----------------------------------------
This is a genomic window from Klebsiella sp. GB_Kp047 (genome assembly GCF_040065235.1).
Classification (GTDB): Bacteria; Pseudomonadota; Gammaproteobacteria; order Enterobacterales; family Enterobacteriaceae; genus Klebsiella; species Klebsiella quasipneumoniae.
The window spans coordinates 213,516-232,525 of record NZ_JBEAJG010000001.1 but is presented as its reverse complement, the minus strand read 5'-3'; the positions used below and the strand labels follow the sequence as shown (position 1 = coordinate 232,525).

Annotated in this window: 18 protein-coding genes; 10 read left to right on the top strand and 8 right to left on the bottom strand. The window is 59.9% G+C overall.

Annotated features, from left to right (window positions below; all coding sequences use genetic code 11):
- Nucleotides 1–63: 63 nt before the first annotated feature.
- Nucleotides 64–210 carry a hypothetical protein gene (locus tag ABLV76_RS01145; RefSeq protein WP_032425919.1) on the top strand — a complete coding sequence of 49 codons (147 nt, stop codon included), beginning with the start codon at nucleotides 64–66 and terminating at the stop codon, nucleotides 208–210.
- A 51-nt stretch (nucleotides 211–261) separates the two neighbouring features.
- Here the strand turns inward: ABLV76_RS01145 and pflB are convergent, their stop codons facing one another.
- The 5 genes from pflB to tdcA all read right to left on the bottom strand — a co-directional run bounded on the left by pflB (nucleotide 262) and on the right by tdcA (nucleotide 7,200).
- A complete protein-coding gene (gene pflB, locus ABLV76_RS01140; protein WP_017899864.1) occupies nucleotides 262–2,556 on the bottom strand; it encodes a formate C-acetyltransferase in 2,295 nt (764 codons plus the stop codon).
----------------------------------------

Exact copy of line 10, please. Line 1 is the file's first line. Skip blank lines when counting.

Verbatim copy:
- The 5 genes from pflB to tdcA all read right to left on the bottom strand — a co-directional run bounded on the left by pflB (nucleotide 262) and on the right by tdcA (nucleotide 7,200).